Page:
NEW YORK, NY.-
After the Museum: The Home Front 2013 brings together new works by more than 30 designers and collaboratives from the U.S. to examine the interplay between cultural institutions and the design community, and propose forward-looking approaches to the post-millennial museum. On view March 12 through June 9 at the Museum of Arts and Design
, the exhibition encourages audiences to reconsider traditional notions surrounding the structure and role of a design museum through a series of installations, digital initiatives, lectures, and publications.
Interdisciplinary in scope, works will include Project Projects experimentation with prototyping art collections from major museums to democratize the acquisition of masterworks; The LAB at Rockwell Groups software toolkit for choreographing interactive spaces; and Aaron Anderson and Eric Timothy Carlsons installation of the museum directors office chair in the gallery space. Each element of After the Museum examines the dynamic relationship between design and the museum experience, highlighting its influence on product development, information sharing, and interactive programming.
After the Museum is organized by Manager of Public Programs Jake Yuzna and Guest Curator Dan Rubinstein as the first companion exhibition to MADs The Home Front: American Design Now program series, which launched in 2011 to annually rally the design community and explore new trends and obstacles in the field. This first physical manifestation of the series offers American designers a platform and forum to gather, respond, and construct new possibilities for the success of native design on the global stage. Audience participation is integral to this process, and many of the featured works are interactive.
The exhibition space serves as a laboratory where the design community can convene with the public to exchange and form new ideas on how design can expand the museum experience, said Holly Hotchner, MADs Nanette L. Laitman Director. By bringing artists into the exhibition space, we are opening up channels for our audiences to better understand the creative process and play a more participatory role―an approach MAD has long championed.
Housed on MADs second floor, After the Museum is anchored by a modular programming and educational space, created by design collaborative Snarkitecture, that was first presented during Design Miami in 2012. This space will act as the focal point for a series of programs, as well as display additional interactive installations, including Are.na, an online digital collaboration tool that allows for multiple users to share information in new ways.
Central to the After the Museum exhibition are more than 40 public programsmaster classes, lectures, events, and special projectsthat showcase the rarely seen research and non-physical components of design. The public program series will launch on March 7 with an open dialogue on museums as platforms for new collaborations. Among the interdisciplinary lineup are master classes with renowned figures such as graphic designer Stefan Sagmeister and design gallerist Murray Moss. For a complete calendar of events, please visit http://madmuseum.org/series/after-museum.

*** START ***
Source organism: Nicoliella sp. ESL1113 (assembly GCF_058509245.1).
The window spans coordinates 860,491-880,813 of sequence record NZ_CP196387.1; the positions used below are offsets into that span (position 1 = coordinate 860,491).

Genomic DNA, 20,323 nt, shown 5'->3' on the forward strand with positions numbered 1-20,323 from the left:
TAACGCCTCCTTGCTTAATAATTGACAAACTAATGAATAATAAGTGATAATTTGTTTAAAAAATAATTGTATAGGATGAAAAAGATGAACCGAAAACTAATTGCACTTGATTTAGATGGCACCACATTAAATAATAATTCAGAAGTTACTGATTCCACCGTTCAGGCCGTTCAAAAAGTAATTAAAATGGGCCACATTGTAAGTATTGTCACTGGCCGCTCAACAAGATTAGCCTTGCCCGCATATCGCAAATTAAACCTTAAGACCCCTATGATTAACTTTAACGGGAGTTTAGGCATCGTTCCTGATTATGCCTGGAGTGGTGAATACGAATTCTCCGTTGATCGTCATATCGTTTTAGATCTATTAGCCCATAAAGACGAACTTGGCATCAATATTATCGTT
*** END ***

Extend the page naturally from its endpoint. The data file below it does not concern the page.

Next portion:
Over the last one hundred years, both museums and design have evolved into new complex creative systems. Influencing one another, museums and design, have become key factors in how we organize and comprehend the human condition, says Jake Yuzna, Manager of Public Programs at MAD and co-curator of After the Museum. We now live in a post-millennial world and I am thrilled to be a part of the team at MAD who is aiming to shape a museum to better address this new landscape.
Keetra Dean Dixon and JK Keller explore notions of community participation with Museum as Manufacturer, in which the public can submit small tabletop designs that will be replicated live in the gallery space using 3-D printing, and then collected and displayed.
Designers Aaron Anderson and Eric Timothy Carlsons green-screen mural of emoticons encourages visitors to add their own backgrounds to expand and alter the design, highlighting how visual language is developed over time through collaboration and interaction.
On March 5, journalist, critic, and architectural historian Alexandra Lange launched a digital project comprised of works submitted by American museums with design collections. The online archive offers a snapshot of American design in an attempt to examine whether there is a native design aesthetic.
Design collaborative REPLY will recreate their studio in the gallery space to design a process book that documents After the Museum as it unfolds.
Charlie OGeen will carve a hole into the gallery wall to expose the layers of the architecture underneath, revealing the layered history of the institutions home at 2 Columbus Circle.
The American Design Club (AmDC) will design and stage a temporary exhibition surveying its nearly five years of existence, which will highlight works by todays bright new talents in American design. This micro-exhibition will open on May 10, 2013. In addition, Club participants will be interviewed by oral historian Svetlana Kitto for the MADs archives on how the organization meets the shifting needs of the burgeoning native industrial design scene.
Additional participants include: AIGA/NY, BOFFO, Garmento, Leon Ransmeier, MatterMade, Pratt, Rich Brilliant Willing, Type@Cooper, among others.